At The National Beer Hall
By chance or by god's providence I picked up Constance Hieatt's translation of the old English poem, Beowolf. I opened the book and randomly placed my finger on this clause:
"Then Hrothgar was granted success in battle and glory in war, so that his friends and kinsmen obeyed him willingly, and his band of warriors grew large. It came into his mind to order a great mead-hall to be built, larger than the children of men had ever heard of; within it he would give out all that God gave him (except the public land and the lives of men) to young and old. He ordered work to adorn the building from nations far and wide throughout this earth. The time soon came when the greatest of halls was quite ready, and the ruler gave it the name of Heorot. he did not forget to give out rings and treasures at the feast. The hall towered, high and wide-gabled; it awaited the hostile flames of hateful fire," related the poet.
Hrothgar's great hall will be destroyed because of an old feud with the Heathobards, the Danes' enemies, with whom Horthgar tried to make peace by giving his daughter to Ingeld, the son of their slain king. But old memories die hard: "It is very seldom that the deadly spear rests for long after a king has fallen, however admirable the bride may be," quoth the poet. After a few beers in the national beer hall, Ingeld is provoked by a Danish soldier; a fight breaks out, blood is shed, total war eventually ensues.
"On both sides the oaths of lords are broken and Ingeld seethes with deadly hate; his love for his wife shall be cooled by the waves of sorrow."
Notwithstanding the mention of god, one might conclude that a beer hall divided may not stand. If I were a pious man I might congregate with my clan in a gilded and antlered hall and there heft a few horns of ale and let loose with a string of oaths just to prove my piety - may Grendel the grisly monster be damned! At least until I pass out and am devoured by the beast - I could care less in my deepest sleep. Alas for society, however, for besotted slumber oft precedes the fall of decadent governments:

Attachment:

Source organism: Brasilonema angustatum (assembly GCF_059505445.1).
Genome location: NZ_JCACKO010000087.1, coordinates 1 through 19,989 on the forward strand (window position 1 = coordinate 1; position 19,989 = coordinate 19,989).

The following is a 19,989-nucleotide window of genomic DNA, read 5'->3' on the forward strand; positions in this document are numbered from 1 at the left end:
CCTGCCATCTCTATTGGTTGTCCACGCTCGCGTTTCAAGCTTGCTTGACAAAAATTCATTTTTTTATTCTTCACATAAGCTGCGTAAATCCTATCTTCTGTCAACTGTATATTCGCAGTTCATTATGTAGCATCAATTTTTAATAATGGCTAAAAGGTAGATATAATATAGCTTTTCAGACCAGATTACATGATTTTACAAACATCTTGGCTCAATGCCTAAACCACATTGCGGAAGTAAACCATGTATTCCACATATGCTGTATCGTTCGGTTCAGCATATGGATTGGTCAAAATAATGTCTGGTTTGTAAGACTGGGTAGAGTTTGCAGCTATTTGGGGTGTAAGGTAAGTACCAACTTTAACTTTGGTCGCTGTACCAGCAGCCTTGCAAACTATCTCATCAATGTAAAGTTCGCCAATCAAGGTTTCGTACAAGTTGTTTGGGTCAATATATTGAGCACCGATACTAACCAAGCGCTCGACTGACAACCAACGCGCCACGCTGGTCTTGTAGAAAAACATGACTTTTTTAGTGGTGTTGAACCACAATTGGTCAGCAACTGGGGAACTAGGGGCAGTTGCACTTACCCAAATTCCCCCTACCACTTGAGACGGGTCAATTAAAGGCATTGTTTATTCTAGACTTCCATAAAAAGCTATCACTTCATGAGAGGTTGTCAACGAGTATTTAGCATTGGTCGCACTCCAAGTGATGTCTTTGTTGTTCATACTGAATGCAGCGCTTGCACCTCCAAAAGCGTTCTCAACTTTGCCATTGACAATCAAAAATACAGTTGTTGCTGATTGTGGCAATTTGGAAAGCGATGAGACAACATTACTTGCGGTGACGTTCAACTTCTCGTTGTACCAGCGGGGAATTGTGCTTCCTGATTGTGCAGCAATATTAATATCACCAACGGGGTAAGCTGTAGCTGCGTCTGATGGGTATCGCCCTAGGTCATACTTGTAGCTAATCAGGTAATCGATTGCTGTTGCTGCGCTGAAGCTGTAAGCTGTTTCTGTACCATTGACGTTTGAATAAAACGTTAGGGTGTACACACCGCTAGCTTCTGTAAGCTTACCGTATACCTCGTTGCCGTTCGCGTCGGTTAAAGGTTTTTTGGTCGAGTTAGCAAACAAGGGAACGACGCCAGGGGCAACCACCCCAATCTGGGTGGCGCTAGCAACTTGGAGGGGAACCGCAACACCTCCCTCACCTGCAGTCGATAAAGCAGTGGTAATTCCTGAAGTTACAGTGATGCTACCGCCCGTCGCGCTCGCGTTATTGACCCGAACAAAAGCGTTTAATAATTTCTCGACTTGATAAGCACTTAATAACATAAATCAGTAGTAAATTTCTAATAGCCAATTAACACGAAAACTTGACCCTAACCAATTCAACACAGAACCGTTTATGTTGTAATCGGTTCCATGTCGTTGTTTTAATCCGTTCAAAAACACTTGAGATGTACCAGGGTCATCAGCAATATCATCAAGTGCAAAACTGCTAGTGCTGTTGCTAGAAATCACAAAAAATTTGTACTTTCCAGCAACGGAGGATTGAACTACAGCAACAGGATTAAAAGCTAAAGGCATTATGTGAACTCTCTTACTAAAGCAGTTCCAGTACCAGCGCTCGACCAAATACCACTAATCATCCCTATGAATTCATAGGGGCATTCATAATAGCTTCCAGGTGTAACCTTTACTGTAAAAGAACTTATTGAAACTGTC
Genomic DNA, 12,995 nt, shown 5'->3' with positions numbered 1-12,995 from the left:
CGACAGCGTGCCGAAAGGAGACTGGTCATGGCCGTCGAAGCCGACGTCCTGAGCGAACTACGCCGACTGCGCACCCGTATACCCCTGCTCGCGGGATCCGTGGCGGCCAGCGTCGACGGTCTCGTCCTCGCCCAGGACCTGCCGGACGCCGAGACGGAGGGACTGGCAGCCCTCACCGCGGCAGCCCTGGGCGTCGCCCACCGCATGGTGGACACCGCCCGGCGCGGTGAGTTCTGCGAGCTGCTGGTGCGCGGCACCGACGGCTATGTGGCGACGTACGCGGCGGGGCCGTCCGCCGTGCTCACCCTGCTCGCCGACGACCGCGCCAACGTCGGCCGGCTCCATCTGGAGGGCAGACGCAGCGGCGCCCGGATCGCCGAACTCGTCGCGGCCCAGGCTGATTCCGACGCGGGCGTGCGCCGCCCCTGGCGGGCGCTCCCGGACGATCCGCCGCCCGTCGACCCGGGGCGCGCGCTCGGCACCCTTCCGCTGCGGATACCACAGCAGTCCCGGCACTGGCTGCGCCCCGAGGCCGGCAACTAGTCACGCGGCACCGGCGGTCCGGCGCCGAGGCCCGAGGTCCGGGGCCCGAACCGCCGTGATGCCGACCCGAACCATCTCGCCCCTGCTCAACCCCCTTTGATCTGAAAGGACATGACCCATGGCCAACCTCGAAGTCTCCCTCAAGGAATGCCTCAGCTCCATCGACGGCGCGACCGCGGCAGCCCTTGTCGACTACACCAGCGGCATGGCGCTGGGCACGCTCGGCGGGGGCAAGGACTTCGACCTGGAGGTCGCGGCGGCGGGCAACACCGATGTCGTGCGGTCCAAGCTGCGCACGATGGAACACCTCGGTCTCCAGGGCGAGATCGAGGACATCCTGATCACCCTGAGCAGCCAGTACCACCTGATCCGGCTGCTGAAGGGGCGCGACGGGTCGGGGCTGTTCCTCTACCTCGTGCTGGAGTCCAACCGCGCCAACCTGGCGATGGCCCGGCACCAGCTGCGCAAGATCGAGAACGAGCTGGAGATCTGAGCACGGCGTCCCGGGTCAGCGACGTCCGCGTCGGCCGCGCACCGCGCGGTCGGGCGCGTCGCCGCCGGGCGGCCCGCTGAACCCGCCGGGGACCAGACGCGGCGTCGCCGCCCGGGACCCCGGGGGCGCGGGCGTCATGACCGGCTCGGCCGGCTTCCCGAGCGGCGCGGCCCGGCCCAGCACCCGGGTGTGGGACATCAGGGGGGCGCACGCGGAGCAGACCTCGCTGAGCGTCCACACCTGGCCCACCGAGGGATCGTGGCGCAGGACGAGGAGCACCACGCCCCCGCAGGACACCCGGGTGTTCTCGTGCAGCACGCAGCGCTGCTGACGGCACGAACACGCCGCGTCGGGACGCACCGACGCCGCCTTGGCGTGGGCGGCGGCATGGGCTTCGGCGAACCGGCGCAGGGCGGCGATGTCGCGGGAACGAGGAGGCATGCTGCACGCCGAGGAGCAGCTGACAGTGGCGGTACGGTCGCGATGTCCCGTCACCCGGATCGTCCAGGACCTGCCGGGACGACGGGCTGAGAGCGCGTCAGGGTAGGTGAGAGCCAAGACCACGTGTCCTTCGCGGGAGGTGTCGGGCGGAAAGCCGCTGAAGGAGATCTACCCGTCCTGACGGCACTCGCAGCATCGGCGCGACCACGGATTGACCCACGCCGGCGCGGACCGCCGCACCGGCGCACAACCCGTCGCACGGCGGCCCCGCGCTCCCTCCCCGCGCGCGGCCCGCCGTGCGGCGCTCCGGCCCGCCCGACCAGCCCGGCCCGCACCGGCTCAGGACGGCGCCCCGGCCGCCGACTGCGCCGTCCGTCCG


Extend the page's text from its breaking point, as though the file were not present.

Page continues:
"When night fell," recounts the poet, " Grendel went to inspect the great house; he came to see the Danes had settled down after drinking beer. There he found the band of warriors sleeping after the feast, unconscious of sorrow and the misery of mankind. The evil creature was alert at once; the cruel and savage monster took thirty thanes in their beds. Exulting in his booty, he went back to seek out his home with his fill of slaughter."
Gruesome Grendel came back for refills until Beowulf, a Swedish foreigner, saved the Danes from themselves - no doubt the Danish lords, unlike their wise old king, had failed to hand down god's gifts equitably.
I am loth to recall how many painful years have expired since I swore off the ale, for good or at least until I see the bright lights at the end of the highway - Leaving Las Vegas is my favorite movie. Beer halls were my churches until the spirits got me down and I was beset with an extra dry sense of humour. Sober that I am, I sleep more lightly now, and I occasionally have uncensored dreams, much too explicit for a Freudian analyst to bother with, and a few Jungian dreams as well. of monsters hitherto unseen by humankind. But most of my dreams are verbal. JustlLast night I had an oracular dream:
"Make a clean-breasted approach to things!" a deep voice commanded. I abruptly awoke, twinged with guilty conscience. As I had my coffee, I realized I had been doing much too much lying to please the civilized world. Hence I swore like a barbarian that I would make a clean breast of things. And I wished the President Bush and his court would follow suit, for they are drunk with power and falling down on the job.